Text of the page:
Nobody MAKES them go metal detecting. What is asked of them though is that they do so in a manner which is sustainable and as non-damaging as possible, and where even minimal erosion of the archaeological resource is mitigated by proper and detailed recording. The reason why the PAS is not getting more records in its database is that (though it busts a gut to get them), the truth is not all detectorists are showing all their finds. But then the "number of objects in the database" is not the most important characteristic of PAS outreach. Austin's text shows clearly just how much of a failure those other aspects have been and are likely to ever be too.

I bet neither Trevor Austin nor any of the metal detectorists he represents (so that's ten thousand of you) can post up here in the comments a single reference to a document in the public domain which confirms the existence of an official '55 000 objects a year' fixed limit to PAS annual activity set by the MLA, beyond which the PAS is not permitted to extend.

Cyprus Policy on Looted Artefacts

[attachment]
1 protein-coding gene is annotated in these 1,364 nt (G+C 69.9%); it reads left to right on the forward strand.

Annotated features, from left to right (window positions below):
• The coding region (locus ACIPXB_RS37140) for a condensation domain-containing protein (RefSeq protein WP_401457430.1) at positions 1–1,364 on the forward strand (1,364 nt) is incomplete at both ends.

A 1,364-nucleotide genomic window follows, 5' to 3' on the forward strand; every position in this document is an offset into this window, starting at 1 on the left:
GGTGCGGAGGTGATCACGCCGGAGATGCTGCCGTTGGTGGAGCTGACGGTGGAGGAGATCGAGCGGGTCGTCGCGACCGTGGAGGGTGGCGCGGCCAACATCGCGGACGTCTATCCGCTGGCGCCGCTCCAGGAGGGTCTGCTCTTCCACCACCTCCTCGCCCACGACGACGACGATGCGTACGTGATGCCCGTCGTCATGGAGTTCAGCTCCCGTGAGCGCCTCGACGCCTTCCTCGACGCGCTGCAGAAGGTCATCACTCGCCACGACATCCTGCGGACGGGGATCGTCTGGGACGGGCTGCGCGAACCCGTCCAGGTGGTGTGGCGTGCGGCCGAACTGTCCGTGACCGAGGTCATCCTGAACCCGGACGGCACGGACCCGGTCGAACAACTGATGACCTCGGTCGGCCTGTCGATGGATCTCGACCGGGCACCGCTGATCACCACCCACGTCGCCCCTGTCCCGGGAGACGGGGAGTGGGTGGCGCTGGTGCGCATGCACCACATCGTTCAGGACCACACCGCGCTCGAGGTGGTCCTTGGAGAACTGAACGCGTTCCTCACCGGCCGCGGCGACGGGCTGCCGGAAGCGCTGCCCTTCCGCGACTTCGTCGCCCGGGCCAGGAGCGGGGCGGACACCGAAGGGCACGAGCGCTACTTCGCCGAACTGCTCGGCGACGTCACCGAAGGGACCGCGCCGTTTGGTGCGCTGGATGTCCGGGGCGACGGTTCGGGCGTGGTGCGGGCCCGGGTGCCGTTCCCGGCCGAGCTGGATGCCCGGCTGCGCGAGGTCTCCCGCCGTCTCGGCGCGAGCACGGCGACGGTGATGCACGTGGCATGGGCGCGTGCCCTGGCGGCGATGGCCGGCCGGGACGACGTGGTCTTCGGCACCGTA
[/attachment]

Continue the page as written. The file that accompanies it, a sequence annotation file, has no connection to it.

There has been some discussion surrounding Sam Hardy's recent text 'archaeologists accepted Greek Cypriot looting of Alaas, Cyprus?' based on the evidence of the archaeological documentation of material in private hands. I mentioned it here ('Cyprus like PAS'), drawing attention to the parallels between the object-centred approach exhibited by the Cypriot authorities here and that of the PAS in the UK. Peter Tompa disagrees with this ('Cypriot Corruption Not Like PAS ') and rather oddly says the differences lie in the "corruption" which he suggests these foreign collections embody. I questioned what Tompa had said, in one post ('UK Treasure Act "Predicated on the Rule of Law" - Eh?') pointing out the discrepancy between what the Washington lawyer had said about the legal position in my own country and the real legal context; in a second ('Cyprus Collections Against the Law?') citing the Cypriot legislation on the basis of which - despite what Tompa thinks - the private possession of antiquities is not forbidden, Sam Hardy has now clarified the reasons behind the Cypriot policy (which I for one was not questioning, though I think they are wrong-headed). Barford on Cypriot antiquities looting policy logic: clarification.